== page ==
John Donahoe is less popular than President George W. Bush. The President took years to get to this point, Mr. Donahoe accomplished it in just one. Exactly one year ago this weekend, Mr. Donahoe was a guest speaker at the Legg Mason Capitol Management Thought Leader Forum. The topic was "Disruptive Innovation," and Mr. Donahoe spoke about his plans for eBay. Let's see how he's done. It get's better the farther you go, as I get more frustrated and sarcastic. This is a long post, get a donut. I'll wait. The following contains actual quotes from Mr. Donahoe's speech. At the bottom of this post, I've included the "concept cards" from his presentation that can be found on the Legg Mason Capital Management website. Oh and along with my sarcasm. Feel free to add your own.
The topic of disruptive innovation and the history of eBay have a lot in common. In many ways, eBay itself was a disruptive innovation. All three of the major businesses that are a part of eBay are disruptive innovations. I'd like to spend a little bit of time talking about how eBay got to where it is and then talk about how we approach innovation going forward. Today we're dealing with phase two or phase three of disruptive innovation. We've had the disruption, now we must disrupt our own disruption. That's part of the challenge.
Okay, does he know which phase we're in? Because that seems like it would be important. And this sentence, "We've had the disruption, now we must disrupt our own disruption." reminds me of the guards in Monty Python and the search for the Holy Grail, see what you think:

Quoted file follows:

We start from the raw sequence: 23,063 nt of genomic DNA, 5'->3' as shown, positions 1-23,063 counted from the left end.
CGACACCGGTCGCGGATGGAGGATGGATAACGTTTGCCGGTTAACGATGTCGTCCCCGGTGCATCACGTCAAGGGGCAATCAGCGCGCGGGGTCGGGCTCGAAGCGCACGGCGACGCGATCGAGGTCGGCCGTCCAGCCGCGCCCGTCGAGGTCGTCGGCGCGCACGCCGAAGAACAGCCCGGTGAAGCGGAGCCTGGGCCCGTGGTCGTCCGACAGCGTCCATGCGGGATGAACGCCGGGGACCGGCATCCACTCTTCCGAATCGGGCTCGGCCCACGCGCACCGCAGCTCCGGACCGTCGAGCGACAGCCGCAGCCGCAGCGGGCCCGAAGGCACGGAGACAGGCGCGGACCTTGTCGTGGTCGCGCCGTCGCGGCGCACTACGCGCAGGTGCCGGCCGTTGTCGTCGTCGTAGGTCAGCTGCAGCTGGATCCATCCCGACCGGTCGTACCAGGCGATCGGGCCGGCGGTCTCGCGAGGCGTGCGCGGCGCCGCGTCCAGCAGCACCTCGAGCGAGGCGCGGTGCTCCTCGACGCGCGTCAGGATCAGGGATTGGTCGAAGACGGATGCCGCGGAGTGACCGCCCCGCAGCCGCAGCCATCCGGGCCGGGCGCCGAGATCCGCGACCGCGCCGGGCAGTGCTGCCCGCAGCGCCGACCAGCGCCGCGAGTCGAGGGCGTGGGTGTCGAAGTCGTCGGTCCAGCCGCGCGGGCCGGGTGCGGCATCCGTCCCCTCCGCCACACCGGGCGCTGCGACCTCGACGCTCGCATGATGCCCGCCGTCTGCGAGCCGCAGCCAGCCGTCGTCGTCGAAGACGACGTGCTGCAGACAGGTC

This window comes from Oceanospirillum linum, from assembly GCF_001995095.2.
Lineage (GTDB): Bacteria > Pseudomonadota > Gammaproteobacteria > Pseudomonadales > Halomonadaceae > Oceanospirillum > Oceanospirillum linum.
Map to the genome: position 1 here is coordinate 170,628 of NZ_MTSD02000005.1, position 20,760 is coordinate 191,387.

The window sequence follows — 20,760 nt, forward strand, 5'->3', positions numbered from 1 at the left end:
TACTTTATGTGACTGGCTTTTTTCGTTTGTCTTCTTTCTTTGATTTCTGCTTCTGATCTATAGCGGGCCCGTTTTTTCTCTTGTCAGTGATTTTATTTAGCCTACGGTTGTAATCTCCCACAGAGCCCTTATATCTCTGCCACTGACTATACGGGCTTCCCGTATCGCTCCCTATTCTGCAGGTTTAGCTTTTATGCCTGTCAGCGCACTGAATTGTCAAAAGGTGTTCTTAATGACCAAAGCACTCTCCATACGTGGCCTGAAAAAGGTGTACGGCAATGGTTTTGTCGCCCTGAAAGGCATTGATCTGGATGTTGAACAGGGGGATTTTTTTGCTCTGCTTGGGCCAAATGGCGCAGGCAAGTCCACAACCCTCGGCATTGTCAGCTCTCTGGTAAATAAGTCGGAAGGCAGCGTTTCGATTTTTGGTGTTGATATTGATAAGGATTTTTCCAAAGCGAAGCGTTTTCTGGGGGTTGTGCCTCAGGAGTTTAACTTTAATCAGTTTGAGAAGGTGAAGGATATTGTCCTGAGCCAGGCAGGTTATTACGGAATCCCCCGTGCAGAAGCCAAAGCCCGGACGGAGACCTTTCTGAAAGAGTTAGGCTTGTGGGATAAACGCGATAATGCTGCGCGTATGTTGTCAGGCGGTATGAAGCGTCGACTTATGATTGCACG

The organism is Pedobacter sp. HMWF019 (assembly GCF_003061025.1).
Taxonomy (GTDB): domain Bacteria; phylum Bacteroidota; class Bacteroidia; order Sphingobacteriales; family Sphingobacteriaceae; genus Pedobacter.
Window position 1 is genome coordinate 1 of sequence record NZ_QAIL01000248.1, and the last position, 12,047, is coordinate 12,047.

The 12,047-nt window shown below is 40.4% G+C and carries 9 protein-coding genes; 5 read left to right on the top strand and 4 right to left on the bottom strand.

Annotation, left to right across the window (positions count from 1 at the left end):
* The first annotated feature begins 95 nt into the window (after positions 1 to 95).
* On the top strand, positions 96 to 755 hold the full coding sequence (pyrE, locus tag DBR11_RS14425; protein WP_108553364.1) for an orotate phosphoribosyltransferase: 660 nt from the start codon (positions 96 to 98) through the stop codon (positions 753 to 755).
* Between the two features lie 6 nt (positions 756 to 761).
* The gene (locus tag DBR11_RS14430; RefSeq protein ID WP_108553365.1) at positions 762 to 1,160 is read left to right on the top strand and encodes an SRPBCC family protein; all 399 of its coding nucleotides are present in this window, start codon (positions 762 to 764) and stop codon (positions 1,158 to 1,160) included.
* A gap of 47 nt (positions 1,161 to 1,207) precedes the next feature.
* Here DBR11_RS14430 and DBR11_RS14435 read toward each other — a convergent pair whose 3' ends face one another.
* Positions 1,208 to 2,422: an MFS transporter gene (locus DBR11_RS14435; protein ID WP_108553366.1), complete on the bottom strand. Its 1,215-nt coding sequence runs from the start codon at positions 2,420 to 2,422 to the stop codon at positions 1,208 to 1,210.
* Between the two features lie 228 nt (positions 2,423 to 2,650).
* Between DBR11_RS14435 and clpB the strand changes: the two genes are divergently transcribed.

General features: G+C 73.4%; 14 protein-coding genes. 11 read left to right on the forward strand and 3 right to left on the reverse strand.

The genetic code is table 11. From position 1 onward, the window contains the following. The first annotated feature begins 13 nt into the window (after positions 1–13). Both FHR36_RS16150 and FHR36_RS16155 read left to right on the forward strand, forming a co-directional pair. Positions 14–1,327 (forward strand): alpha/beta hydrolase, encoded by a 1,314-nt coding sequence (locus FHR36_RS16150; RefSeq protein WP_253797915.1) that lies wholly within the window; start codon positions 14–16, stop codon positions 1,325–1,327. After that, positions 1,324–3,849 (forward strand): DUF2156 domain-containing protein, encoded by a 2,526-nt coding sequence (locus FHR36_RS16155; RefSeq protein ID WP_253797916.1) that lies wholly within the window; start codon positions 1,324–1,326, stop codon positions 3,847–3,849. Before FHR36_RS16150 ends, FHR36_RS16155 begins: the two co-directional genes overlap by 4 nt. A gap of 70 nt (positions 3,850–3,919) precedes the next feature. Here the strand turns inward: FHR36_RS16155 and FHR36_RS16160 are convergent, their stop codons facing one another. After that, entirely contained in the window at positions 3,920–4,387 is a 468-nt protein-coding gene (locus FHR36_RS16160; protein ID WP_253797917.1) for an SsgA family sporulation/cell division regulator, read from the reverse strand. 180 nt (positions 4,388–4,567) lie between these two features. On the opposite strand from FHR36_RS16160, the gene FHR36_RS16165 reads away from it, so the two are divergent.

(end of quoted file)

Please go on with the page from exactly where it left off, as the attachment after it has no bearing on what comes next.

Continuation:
We set out a year ago to think about how we could change before we are forced to change. We took a good look at ourselves in the mirror and didn't like everything that we saw. We saw a very successful business and a lot of momentum but we saw that our user experience and ability to satisfy our buyers and sellers wasn't what we wanted it to be. By using a real focus on the customer, we embarked on a series of fundamental changes that will ultimately span a three year period. We started by creating a future vision. This was critical because not everyone felt the impetus to change, given the amount of success we were experiencing. There's a real push to keep doing what you're doing because it's working. We dove deeply into an understanding of our customers, their needs, their unmet needs, and their alternatives. We had to confront some sacred cows. These are often some of the most difficult things to handle. They're perceived as values of the company. For example, we talk about the level playing field. We treat every seller the same. Now, the level playing field really means that the little player shouldn't get shut out. It was never intended to mean that we treat a bad seller the same as a good seller. Intermediation is another one. It doesn't mean that we can't intervene to make a better buying and selling experience. We also had to address some of the cultural and organizational dimensions.